Susan Briante’s Defacing the Monument (Noemi Press, 2020) is “part documentary act, part lyric essay, part criticism,” as its description reads. It includes collage and open-ended worksheets and invokes lyric, its prose occasionally veering into line breaks. These genres combine to form the book’s two main narratives. The first foregrounds migrants to the American Southwest, especially Arizona, where Briante teaches—Defacing opens with a description of Operation Streamline, which marked the criminalization of migration in 2005. The second narrative is Briante’s family history: her great-grandmother’s immigration from Italy in 1880 and her mother’s death.
With these subjects, Defacing writes itself into the lineage of documentary poetics that it simultaneously traces. The book is rooted in Muriel Rukeyser’s poetics, yet cites authors as varied as Wallace Stevens, Bhanu Kapil, Brenda Coultas, Audre Lorde, and M. NourbeSe Philip to highlight the artistic instinct and imperative to evaluate how we evaluate unreal realities. It defines documentary poetics as a return to primary sources that allows writers to rewrite, amend, contextualize, and ultimately fulfill Rukeyser’s proposal to “extend the document.”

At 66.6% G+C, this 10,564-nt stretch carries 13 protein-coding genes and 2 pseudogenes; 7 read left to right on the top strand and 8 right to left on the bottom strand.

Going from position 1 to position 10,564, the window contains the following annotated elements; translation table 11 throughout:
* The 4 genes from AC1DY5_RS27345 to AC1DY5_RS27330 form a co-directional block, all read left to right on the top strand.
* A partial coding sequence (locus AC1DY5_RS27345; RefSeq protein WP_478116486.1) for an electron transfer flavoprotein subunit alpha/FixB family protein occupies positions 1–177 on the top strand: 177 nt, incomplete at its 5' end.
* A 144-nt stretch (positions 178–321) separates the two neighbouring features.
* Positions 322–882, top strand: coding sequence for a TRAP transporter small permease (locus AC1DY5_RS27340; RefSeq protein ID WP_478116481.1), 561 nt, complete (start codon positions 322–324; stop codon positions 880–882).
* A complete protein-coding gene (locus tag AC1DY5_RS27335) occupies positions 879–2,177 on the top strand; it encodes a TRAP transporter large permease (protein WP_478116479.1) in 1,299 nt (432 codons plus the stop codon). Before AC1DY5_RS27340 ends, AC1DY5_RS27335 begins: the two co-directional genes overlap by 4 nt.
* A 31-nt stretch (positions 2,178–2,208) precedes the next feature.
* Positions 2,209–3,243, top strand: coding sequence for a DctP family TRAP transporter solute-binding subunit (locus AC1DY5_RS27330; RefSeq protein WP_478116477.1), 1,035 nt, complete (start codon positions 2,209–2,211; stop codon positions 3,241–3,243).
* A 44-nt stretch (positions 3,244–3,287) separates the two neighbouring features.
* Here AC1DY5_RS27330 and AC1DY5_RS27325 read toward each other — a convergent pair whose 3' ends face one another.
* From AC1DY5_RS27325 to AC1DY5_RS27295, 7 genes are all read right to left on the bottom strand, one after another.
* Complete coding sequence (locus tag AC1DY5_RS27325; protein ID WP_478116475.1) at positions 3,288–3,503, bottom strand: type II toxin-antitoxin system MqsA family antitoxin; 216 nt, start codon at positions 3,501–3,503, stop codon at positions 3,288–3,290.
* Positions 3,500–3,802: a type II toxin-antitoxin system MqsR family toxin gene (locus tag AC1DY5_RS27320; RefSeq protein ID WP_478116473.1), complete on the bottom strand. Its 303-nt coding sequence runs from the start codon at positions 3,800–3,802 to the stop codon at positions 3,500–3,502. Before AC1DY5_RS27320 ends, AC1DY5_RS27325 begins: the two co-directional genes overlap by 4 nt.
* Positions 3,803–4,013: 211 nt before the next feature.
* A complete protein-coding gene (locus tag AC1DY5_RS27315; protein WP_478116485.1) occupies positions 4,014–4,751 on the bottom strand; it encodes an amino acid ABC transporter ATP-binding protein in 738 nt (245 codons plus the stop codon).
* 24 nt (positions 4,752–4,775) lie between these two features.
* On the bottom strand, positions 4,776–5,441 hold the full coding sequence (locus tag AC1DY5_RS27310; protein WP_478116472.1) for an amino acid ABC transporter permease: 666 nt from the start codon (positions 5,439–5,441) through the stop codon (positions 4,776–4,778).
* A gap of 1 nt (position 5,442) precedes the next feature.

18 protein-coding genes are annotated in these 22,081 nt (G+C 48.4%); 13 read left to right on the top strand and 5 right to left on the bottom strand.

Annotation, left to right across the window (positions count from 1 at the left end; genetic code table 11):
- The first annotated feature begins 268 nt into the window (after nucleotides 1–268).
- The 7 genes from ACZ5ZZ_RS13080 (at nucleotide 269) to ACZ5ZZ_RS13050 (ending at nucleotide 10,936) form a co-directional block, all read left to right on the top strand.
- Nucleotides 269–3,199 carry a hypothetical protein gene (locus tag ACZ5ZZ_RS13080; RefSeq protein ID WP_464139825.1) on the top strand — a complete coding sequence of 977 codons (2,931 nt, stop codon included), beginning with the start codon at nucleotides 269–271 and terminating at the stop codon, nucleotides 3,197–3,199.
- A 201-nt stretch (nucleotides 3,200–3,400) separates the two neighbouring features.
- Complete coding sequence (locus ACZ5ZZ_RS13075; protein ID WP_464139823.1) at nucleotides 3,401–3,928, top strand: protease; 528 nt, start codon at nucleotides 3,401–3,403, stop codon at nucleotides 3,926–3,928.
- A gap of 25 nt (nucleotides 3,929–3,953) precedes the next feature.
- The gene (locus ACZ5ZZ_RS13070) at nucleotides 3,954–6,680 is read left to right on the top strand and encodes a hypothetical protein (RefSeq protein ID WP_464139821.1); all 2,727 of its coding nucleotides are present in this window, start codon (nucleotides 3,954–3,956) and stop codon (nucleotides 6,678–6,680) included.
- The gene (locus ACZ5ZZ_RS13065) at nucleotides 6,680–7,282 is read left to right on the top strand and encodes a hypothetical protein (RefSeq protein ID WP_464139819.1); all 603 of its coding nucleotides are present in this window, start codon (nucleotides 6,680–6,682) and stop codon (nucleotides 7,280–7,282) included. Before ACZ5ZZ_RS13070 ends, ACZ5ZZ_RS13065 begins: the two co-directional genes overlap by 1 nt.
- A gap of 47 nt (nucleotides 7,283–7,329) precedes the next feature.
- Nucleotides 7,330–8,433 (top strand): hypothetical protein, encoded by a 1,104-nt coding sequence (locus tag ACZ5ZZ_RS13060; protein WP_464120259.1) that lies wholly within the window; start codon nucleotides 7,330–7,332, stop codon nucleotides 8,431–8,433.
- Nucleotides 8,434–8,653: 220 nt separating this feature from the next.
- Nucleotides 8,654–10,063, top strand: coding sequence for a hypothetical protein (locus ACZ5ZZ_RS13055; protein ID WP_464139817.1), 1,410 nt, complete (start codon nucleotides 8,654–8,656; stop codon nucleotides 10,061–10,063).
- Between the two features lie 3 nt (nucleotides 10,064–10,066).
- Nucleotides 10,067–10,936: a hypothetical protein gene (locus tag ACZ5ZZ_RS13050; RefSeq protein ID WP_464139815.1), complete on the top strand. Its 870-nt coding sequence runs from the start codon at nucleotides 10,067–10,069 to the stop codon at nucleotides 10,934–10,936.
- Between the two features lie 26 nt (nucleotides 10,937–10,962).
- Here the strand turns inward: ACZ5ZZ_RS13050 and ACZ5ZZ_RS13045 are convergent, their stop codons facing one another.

In an interview with the Los Angeles Review of Books, Briante elaborates on her project: “I wanted this book to go beyond the trope of ‘watch me witnessing.’ I gesture to other writers and traditions, as well as give the reader a place to mark the limits and potential of all that I’m placing before and in relation to them.” Briante’s expansive conception of writing emerged as a direct response to her undergraduate studies in journalism, which she undertook “because I wanted to ‘give voice,’ as if a voice were anything to be ‘given.’” Therefore, documentary poetics is a viable and truthful alternative to journalism, free from the latter’s constraint of “presenting both sides.”
Amid Briante’s web of references and reflections however, Defacing often feels like an homage, its narratives at times becoming secondary. As a result, the book eventually reads as a statement of intent, a set of guidelines, a tentative manifesto.
Honing in on a typographical choice helps illustrate the book’s tonal dissonance. The font Futura exploded in the 1980s, becoming the default for advertisers and representing “corporate identity,” as an Artsy article explains. Artists like Barbara Kruger and the Guerrilla Girls subsequently appropriated Futura in their critiques of a sexist and corporatized art world. “Do women have to be naked to get into the Met. Museum?”, the Guerrilla Girls asked in 1989, their question printed pointedly in Futura. On the poster, their motto follows their name: “Conscience of the Art World.”